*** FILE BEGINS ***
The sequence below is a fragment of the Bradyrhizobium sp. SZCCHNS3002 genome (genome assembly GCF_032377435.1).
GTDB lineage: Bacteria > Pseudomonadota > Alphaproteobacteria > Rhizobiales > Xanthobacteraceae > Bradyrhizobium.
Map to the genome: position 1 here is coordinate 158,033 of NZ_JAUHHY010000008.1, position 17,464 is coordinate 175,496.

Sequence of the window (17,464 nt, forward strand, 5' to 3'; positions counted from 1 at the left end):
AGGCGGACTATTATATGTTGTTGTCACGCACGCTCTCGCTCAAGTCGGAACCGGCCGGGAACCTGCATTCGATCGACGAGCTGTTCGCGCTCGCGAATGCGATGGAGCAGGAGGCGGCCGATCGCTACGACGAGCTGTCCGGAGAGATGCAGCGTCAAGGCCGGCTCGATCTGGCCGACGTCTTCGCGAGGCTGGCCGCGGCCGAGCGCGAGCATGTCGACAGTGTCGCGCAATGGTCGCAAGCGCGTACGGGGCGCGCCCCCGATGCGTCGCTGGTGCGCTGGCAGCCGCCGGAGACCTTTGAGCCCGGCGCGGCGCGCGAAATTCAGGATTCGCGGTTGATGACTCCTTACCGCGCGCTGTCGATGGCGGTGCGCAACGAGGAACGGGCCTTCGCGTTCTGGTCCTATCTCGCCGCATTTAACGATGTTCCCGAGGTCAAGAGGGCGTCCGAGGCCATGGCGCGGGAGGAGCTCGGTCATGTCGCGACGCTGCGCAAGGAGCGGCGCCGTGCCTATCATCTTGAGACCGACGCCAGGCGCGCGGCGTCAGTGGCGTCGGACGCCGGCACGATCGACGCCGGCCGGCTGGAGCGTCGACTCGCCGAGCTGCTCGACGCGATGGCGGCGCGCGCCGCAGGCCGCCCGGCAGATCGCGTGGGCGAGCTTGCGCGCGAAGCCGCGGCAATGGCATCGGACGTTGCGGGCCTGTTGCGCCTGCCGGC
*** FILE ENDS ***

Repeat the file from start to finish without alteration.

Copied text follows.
The sequence below is a fragment of the Bradyrhizobium sp. SZCCHNS3002 genome (genome assembly GCF_032377435.1).
GTDB lineage: Bacteria > Pseudomonadota > Alphaproteobacteria > Rhizobiales > Xanthobacteraceae > Bradyrhizobium.
Map to the genome: position 1 here is coordinate 158,033 of NZ_JAUHHY010000008.1, position 17,464 is coordinate 175,496.

Sequence of the window (17,464 nt, forward strand, 5' to 3'; positions counted from 1 at the left end):
AGGCGGACTATTATATGTTGTTGTCACGCACGCTCTCGCTCAAGTCGGAACCGGCCGGGAACCTGCATTCGATCGACGAGCTGTTCGCGCTCGCGAATGCGATGGAGCAGGAGGCGGCCGATCGCTACGACGAGCTGTCCGGAGAGATGCAGCGTCAAGGCCGGCTCGATCTGGCCGACGTCTTCGCGAGGCTGGCCGCGGCCGAGCGCGAGCATGTCGACAGTGTCGCGCAATGGTCGCAAGCGCGTACGGGGCGCGCCCCCGATGCGTCGCTGGTGCGCTGGCAGCCGCCGGAGACCTTTGAGCCCGGCGCGGCGCGCGAAATTCAGGATTCGCGGTTGATGACTCCTTACCGCGCGCTGTCGATGGCGGTGCGCAACGAGGAACGGGCCTTCGCGTTCTGGTCCTATCTCGCCGCATTTAACGATGTTCCCGAGGTCAAGAGGGCGTCCGAGGCCATGGCGCGGGAGGAGCTCGGTCATGTCGCGACGCTGCGCAAGGAGCGGCGCCGTGCCTATCATCTTGAGACCGACGCCAGGCGCGCGGCGTCAGTGGCGTCGGACGCCGGCACGATCGACGCCGGCCGGCTGGAGCGTCGACTCGCCGAGCTGCTCGACGCGATGGCGGCGCGCGCCGCAGGCCGCCCGGCAGATCGCGTGGGCGAGCTTGCGCGCGAAGCCGCGGCAATGGCATCGGACGTTGCGGGCCTGTTGCGCCTGCCGGC